When writing about historical landmarks in the UK, it would seem almost churlish to start anywhere but Stonehenge. Regardless of how you know of it – be it The Beatles performing in ‘Help!‘ with a clearly visible Stonehenge in the background, the infamous rock classic “Stonehenge” in mockumentary ‘This is Spinal Tap’, or more recently several episodes of ‘Doctor Who’, the point is we all know of it.
Did you spot the feature about Ordnance Survey in Tuesday’s episode of Coast on BBC2? The new series kicked off with a focus on The Channel, and presenter Mark Horton revealed how some two centuries ago, French mapmakers unwittingly gave birth to us at Ordnance Survey.
If you watch the programme, you’ll see how did an Anglo-French project, undertaken in the 18th century to measure the exact distance across the Channel, resulted in the accurate maps of Britain that many people rely on today.
Today marks the anniversary of the death of Major General William Roy, a man of enormous importance in the history of Ordnance Survey. He is honoured with a Blue Plaque at his former home in Argyll Street, Soho. The building is now home to a branch of French Connection, something which raised a little smile for us as there is a French connection with William Roy.
Born in 1726, the hugely far-sighted Scottish military engineer and surveyor understood the strategic importance of maps very early on and when King George II commissioned a military survey of the Scottish highlands in 1746, in response to the Jacobite uprising a year before, Roy became involved. William Roy worked without a military commission until 1755, but was then promoted steadily in recognition of his talents. His technical drawings showing the phases of a battle were adopted as the standard across the military and saw him promoted to a Captain in the Corps of Highlanders. He later advanced to Engineer-Director of military surveys in Great Britain and eventually the Director of Royal Engineers in 1783, after achieving the rank of Major-General in 1781.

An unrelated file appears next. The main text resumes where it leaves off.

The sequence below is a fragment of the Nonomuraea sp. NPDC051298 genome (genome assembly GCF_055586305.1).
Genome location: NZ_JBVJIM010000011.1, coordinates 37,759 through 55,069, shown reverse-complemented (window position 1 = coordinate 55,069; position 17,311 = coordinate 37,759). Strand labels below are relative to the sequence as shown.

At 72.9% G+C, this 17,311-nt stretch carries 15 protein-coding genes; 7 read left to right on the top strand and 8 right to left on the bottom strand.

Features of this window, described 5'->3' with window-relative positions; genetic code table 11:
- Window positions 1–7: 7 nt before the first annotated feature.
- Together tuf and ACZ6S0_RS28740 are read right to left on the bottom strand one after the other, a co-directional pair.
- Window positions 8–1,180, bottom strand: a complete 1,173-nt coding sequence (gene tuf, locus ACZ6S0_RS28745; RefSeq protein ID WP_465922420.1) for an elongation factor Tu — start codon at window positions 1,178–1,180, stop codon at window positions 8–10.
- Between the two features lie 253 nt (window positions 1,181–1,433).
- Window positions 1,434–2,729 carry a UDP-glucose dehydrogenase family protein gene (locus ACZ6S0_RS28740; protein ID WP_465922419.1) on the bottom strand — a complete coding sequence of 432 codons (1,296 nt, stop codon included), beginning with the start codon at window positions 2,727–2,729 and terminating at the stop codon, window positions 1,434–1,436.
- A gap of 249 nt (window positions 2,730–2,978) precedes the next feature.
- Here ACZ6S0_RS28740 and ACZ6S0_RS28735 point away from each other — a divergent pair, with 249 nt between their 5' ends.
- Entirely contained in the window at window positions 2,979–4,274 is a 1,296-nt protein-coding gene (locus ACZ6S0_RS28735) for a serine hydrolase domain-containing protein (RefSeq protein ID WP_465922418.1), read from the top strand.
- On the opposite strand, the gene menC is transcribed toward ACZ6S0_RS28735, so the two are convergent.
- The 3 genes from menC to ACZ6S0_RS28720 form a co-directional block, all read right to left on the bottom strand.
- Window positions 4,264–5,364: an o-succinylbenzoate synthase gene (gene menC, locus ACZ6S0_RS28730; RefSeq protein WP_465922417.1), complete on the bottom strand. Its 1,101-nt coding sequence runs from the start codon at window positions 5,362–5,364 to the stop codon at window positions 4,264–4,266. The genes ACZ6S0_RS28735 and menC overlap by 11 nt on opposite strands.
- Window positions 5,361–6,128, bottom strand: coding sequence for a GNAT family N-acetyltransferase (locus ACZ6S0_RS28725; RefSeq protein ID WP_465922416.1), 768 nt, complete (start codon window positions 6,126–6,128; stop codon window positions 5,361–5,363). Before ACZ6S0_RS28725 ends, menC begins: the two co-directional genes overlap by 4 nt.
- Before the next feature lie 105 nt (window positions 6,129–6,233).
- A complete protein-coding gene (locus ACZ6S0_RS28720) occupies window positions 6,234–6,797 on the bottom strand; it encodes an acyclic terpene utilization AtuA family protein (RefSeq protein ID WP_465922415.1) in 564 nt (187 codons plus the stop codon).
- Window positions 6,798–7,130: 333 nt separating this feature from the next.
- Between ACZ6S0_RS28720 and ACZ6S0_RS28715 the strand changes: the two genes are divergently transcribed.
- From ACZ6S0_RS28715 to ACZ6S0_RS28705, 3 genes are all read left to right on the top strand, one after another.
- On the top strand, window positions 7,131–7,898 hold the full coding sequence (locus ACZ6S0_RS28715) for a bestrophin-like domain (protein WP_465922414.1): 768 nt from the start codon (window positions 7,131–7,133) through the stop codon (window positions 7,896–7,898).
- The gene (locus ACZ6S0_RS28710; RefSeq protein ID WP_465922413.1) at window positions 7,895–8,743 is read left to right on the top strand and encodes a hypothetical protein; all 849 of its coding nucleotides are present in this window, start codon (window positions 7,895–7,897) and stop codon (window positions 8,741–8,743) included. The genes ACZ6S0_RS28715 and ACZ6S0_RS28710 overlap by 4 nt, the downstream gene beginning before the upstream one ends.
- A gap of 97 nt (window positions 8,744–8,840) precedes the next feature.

Tomorrow will mark 223 years since Ordnance Survey was founded. In the late 1700s the government ordered its defence ministry – the Board of Ordnance – to begin a survey of England’s vulnerable southern coasts, worried that the French Revolution might sweep across the English Channel. In June 1791, the Board purchased a huge new Ramsden theodolite, and this is seen as the foundation of our organisation.
We’re marking the occasion by telling you some of our favourite facts and figures about Ordnance Survey. You can find out more about our history on our website too.
As some of you may know, far from our traditional image as the publisher of leisure maps for ramblers and cyclists exploring idyllic countryside, where the only disturbance is the rustle of a cagoule or the whir of a freewheel, Ordnance Survey’s origins are associated with preparation for war and we played a major role in the mapping of the First World War battlefields.
We blogged on the topic back in February and have also written about our efforts in both World Wars in the past. After our February article The National Archives got in touch and asked if we’d write a guest blog for them. Of course, we were more than happy to and the post was published this week. Read it on the history of government blog here.